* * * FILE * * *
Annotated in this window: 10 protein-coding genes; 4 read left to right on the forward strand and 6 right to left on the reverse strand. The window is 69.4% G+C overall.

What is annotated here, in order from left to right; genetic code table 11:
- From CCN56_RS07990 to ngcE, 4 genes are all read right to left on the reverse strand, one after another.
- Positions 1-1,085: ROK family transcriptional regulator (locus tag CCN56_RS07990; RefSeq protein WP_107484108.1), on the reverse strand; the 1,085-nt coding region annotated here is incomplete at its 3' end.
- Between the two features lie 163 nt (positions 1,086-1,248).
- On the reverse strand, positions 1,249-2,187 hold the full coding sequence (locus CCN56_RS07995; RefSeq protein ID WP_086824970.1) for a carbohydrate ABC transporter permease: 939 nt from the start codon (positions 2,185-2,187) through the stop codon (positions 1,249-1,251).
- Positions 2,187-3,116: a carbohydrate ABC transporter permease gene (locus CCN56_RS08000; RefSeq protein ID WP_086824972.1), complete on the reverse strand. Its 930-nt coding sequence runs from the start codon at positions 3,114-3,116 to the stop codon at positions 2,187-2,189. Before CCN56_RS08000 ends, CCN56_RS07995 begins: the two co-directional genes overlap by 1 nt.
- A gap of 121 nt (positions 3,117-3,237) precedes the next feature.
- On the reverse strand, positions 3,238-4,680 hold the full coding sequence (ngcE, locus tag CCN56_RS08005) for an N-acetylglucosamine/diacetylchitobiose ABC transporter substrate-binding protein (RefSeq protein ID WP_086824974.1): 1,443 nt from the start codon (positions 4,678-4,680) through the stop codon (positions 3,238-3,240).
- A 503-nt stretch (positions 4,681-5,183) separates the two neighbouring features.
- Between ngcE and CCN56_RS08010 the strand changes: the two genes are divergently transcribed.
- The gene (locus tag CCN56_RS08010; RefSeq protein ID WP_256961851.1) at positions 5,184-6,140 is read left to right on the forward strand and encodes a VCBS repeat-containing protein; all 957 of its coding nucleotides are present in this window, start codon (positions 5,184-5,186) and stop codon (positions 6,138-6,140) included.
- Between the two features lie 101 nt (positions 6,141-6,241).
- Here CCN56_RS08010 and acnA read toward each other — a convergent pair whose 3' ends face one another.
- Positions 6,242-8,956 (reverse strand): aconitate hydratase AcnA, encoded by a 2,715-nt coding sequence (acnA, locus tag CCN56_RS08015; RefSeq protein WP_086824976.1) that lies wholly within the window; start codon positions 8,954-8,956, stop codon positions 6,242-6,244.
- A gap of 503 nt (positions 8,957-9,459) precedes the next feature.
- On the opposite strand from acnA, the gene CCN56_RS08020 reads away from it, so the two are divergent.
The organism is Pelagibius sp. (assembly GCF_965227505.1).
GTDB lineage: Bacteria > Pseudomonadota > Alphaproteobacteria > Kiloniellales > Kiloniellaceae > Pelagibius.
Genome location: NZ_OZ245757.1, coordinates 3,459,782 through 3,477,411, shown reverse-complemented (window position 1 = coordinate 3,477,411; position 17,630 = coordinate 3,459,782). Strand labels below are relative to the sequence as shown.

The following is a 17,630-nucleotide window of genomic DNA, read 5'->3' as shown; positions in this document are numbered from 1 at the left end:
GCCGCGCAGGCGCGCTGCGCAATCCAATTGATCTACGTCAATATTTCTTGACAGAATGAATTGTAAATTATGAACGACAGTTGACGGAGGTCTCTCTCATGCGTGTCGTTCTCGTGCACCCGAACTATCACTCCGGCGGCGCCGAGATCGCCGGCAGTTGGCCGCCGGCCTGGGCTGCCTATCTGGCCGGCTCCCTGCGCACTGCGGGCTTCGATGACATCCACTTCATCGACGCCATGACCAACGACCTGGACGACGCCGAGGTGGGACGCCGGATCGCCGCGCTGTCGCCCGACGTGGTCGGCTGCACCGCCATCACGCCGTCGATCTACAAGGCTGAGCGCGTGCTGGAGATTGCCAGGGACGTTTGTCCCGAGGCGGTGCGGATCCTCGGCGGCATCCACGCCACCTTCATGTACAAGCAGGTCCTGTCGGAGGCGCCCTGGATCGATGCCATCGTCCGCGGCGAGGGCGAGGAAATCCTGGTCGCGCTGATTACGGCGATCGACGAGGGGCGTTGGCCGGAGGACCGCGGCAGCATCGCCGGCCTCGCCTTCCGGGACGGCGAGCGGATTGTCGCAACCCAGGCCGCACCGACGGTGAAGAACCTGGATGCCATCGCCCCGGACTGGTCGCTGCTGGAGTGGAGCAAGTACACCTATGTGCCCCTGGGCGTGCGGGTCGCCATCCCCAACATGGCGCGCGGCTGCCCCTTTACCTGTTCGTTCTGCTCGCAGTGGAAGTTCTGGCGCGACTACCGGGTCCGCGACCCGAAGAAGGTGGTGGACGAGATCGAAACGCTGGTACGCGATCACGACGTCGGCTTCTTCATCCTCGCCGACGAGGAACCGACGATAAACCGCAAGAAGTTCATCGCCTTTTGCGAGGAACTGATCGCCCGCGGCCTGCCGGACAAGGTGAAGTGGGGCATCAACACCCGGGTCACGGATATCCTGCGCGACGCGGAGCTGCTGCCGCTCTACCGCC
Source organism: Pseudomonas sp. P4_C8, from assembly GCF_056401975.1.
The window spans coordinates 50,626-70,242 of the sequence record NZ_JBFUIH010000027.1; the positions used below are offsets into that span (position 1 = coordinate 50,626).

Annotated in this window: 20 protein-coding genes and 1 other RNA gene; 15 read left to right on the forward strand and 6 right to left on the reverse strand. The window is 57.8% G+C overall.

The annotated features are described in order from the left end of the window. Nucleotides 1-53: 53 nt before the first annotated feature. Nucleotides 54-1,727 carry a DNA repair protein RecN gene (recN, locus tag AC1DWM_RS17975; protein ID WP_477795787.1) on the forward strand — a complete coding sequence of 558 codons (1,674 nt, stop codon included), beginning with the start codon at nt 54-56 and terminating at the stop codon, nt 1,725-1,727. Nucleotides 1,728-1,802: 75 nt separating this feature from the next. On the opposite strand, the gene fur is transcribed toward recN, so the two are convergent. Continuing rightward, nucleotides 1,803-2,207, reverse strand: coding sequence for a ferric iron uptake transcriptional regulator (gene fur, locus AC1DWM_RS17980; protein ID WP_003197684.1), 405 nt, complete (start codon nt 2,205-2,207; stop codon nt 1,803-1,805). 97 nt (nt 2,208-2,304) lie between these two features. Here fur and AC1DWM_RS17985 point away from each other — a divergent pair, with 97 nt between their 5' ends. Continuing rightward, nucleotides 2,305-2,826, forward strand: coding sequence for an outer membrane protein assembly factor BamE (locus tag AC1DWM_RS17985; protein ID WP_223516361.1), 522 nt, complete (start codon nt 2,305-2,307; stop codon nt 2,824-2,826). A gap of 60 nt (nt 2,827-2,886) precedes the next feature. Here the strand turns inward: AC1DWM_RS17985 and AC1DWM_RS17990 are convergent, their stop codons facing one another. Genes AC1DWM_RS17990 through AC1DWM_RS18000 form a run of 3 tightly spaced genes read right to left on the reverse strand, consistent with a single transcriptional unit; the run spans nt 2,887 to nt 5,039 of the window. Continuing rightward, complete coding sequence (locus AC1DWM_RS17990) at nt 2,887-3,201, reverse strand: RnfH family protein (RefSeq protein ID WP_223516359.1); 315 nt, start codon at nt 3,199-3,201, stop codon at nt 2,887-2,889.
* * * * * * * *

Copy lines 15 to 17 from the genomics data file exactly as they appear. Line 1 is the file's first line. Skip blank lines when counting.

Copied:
- Positions 6,242-8,956 (reverse strand): aconitate hydratase AcnA, encoded by a 2,715-nt coding sequence (acnA, locus tag CCN56_RS08015; RefSeq protein WP_086824976.1) that lies wholly within the window; start codon positions 8,954-8,956, stop codon positions 6,242-6,244.
- A gap of 503 nt (positions 8,957-9,459) precedes the next feature.
- On the opposite strand from acnA, the gene CCN56_RS08020 reads away from it, so the two are divergent.